There are 12 additional games, but all of them can only be unlocked through completing the Adventure Mode. This is a bit of a drag, because while I’ll admit CTR was the kind of multiplayer game that also managed be a fun in Single Player, Crash Bash is not. Ever tried to play a whole map of Mario Party all by yourself? Yeah, all the fun seems to evaporate when there’s no one else in the room. It’s pretty much the same here. The one slight saving grace is that the Adventure mode can be played in 2 Player Co-op, which makes it a little more engaging.

Once you eventually unlock all this game’s challenges, the opportunities open up tremendously, thanks to Tank War maps, Bumper Car Dashing, Whack-A-Shroom, and probably the most fun, Dragon Drop: Players tackle each other to grab gems so they can toss them at a rolling dart board for points, all the while on the backs of flightless dragons. (Reference to another popular Sony Icon at the time perhaps?)

The fun keeps coming.


A party game such as this one entails that the creators must nail the multiplayer aspect, which I am please to say Eurocom did with gusto. Get four people in a room playing this game together, and I guarantee the thrills will last for hours. These challenges, while small in numbers, all have a great learning curve feel to them. It’s one of the few games of its type that truly feels like there’s a sense of skill involved, yet it’s a level of skill that even the most casual of gamers can pick up and develop in a night.

So while the multiplayer and the overall gameplay gets a definite pass with me, I still have some grating, nitpicky things about the games overall presentation. Naughtydog is known to have just about the best production values in the industry with every franchise they have released. Obviously, Eurocom doesn’t have nearly the track record they do, with their best game being Shinx and the Cursed Mummy: a unique, if slightly glitchy, B-List take on the Zelda scheme, but set in Ancient Egypt. So naturally, there are a few things I and other Crash fans are going to miss out on. So with that, here’s a list of what those nitpicks might be.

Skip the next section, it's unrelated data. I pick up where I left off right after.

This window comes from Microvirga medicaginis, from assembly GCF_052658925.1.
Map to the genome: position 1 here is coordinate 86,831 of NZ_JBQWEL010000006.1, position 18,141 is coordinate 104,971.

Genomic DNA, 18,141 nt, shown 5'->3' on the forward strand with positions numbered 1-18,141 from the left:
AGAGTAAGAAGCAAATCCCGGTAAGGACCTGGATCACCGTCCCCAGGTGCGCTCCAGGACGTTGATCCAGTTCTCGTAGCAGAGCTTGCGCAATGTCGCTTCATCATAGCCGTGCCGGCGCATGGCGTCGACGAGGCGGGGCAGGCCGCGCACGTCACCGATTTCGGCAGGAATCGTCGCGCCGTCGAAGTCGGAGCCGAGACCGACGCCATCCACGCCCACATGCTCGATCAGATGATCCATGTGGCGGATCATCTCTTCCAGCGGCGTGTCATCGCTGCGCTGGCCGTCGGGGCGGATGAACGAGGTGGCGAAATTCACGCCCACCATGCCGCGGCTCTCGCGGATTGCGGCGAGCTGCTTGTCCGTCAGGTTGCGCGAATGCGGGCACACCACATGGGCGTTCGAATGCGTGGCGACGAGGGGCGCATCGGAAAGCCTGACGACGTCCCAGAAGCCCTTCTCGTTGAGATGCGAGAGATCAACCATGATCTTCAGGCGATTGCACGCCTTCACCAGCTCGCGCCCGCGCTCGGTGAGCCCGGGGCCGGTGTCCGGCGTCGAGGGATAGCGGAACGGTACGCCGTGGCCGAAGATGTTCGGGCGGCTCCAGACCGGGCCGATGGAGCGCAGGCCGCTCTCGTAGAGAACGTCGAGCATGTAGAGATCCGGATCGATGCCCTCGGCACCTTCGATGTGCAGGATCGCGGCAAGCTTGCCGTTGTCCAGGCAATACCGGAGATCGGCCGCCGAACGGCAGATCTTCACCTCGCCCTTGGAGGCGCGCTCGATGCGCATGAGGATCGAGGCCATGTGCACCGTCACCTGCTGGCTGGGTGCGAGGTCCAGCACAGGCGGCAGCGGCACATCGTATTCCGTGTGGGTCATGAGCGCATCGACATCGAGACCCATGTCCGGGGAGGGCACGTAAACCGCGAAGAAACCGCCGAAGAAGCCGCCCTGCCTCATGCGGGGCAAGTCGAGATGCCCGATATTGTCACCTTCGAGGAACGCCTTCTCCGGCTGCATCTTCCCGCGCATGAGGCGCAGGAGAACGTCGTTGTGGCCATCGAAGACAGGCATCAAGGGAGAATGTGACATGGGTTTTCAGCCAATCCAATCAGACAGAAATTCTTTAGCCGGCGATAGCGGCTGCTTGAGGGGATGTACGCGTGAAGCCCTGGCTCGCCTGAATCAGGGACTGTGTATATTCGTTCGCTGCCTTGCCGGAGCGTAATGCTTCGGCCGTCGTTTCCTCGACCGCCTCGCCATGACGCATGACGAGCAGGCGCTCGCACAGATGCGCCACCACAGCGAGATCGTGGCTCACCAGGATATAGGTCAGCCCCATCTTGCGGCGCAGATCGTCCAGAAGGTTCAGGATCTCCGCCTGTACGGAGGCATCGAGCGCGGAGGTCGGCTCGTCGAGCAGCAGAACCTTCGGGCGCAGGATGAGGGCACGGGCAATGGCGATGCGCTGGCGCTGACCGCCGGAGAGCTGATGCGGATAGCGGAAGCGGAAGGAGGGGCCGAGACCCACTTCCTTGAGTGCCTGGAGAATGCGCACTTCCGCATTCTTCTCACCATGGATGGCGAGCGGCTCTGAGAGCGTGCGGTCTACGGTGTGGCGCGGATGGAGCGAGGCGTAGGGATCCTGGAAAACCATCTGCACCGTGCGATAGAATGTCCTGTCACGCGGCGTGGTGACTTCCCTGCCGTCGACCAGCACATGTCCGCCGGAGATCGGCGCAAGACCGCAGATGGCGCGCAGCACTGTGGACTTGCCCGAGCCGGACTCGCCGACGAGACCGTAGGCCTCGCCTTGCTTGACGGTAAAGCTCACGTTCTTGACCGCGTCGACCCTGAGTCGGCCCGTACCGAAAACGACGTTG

• Warped and CTR had the best graphics on the console. With Crash Bash, it appears Eurocom developed all the character models from scratch, and they just seem seriously off from their original rendition.
  • The narrative isn’t nearly as diverse, with the very few cut scenes focused squarely on the Aku-Uka brothers’ squabbles amongst each other. A shame that the franchise’s wide variety of characters with their boisterous personalities are not put to use at all. Specifically Dr. Cortex, who thanks to stunning voice work by Clancy Brown, had become one of the most fleshed out and iconic video games villains of the late 90’s.
  • Tiny and Dingodile are converted to the Good Guy side for no reason other than to make it a fair contest. That’s an interesting plot development that they could have worked with.
  • Dr. Brio is back working alongside Dr. Cortex, even though they have been bitter rivals since the events of Crash Bandicoot 2. Yet another plot development that’s never addressed.
  • Only eight playable characters, and no unlockable ones. Additional characters to the franchise only appear as either Boss Fights in the Adventure Mode, or as pop-in pop-out obstacles in specific game maps.
  • One of the eight playable characters is Rilla Roo, a gorilla/kangaroo hybrid we’ve never seen before or have ever been given a proper introduction, personality, or skill set of what he does outside the party game motif where he was created for the strict purpose to share Dingodile’s character class. Needless to say, he was not very popular, and has never appeared in another Crash Game since.
  • Dingodile doesn’t have either his Australian accent, or his flamethrower. That takes away two very defining traits to his character that makes him the “Most Epic Evil Minion of all video games.” Sad day.
  • Crash doesn’t even do his classic victory dance anymore. You know the one:

Nope. He doesn’t do that anymore. Now he’s been reduced to doing some stereotypical chicken dance.

All in all, these discrepancies to staples of the franchise mean that the already obvious detachment from the Naughtydog games is now even more prominent. I’m even willing to say that Eurocom could have cut the narrative, taken out all the characters, replaced them with characters from another franchise (Rayman, Spyro, Gex, etc.), and gamers would have been none the wiser.

For as much grief as I am giving it’s narrative and production aspects, Crash Bash is still a fairly solid party game with dozens of minigames that, given a multiplayer crowd, are engaging, competitive, and just plain fun. This means that Eurocom was half way to a great Crash Game on their hands, which honestly, is half way further than other companies gotten with the franchise, so at least there’s that.

There are no current downloads or re-releases available, but for those of you who still own PS1’s out there, grab a used copy (along with a multitap if you don’t already have one, they should be pretty cheep now), share with your friends, and you’ll be the envy of the town.

At least for an evening anyway.